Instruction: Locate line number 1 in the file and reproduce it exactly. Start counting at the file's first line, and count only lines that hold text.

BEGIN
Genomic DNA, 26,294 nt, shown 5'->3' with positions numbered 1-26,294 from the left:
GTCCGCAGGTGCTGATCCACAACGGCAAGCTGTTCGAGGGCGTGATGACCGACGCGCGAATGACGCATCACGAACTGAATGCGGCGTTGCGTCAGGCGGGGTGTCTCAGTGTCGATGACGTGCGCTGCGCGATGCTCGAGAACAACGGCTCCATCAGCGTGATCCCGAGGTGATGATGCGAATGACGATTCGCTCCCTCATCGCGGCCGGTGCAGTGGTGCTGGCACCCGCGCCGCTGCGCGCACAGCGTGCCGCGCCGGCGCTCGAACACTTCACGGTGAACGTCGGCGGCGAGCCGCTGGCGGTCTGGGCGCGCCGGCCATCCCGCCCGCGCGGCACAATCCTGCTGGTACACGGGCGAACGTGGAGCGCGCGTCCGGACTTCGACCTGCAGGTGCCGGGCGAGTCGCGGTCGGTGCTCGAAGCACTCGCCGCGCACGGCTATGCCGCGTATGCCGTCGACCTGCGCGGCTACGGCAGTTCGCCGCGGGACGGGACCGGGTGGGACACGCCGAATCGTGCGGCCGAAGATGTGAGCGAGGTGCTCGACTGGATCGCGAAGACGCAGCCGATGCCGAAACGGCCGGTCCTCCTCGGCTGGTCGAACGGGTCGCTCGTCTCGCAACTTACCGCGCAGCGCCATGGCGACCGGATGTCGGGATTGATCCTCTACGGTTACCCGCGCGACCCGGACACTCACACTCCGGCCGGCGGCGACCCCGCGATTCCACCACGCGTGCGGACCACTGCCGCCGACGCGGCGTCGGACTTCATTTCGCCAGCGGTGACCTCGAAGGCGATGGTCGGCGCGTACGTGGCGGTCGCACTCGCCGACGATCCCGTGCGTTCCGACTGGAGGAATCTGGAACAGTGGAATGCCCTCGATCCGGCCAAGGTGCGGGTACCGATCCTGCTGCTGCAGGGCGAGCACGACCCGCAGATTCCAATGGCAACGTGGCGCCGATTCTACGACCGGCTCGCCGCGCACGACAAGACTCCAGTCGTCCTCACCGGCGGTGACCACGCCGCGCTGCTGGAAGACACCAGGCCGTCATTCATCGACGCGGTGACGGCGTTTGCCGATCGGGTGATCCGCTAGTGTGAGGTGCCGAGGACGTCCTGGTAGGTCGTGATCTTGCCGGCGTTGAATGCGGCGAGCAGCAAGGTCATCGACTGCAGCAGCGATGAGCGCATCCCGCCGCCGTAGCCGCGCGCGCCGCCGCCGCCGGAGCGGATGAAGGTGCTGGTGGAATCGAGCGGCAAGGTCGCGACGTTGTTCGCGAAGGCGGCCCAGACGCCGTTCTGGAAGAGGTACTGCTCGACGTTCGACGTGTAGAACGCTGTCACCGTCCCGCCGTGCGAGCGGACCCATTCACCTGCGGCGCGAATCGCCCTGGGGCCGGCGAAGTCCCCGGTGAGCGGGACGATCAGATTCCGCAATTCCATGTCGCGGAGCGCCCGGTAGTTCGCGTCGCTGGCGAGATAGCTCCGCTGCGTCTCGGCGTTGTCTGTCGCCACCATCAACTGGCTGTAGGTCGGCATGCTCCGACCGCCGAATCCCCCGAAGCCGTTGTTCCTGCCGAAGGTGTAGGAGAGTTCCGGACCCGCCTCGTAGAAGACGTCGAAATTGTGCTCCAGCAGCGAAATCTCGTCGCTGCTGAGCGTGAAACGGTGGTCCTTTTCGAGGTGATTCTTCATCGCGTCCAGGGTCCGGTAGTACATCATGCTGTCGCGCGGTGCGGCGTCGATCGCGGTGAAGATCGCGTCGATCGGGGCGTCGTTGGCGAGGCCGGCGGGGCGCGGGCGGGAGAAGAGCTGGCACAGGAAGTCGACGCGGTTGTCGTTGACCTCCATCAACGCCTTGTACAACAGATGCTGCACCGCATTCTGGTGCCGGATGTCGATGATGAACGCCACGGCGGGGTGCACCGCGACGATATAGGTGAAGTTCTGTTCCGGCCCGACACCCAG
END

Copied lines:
Genomic DNA, 26,294 nt, shown 5'->3' with positions numbered 1-26,294 from the left: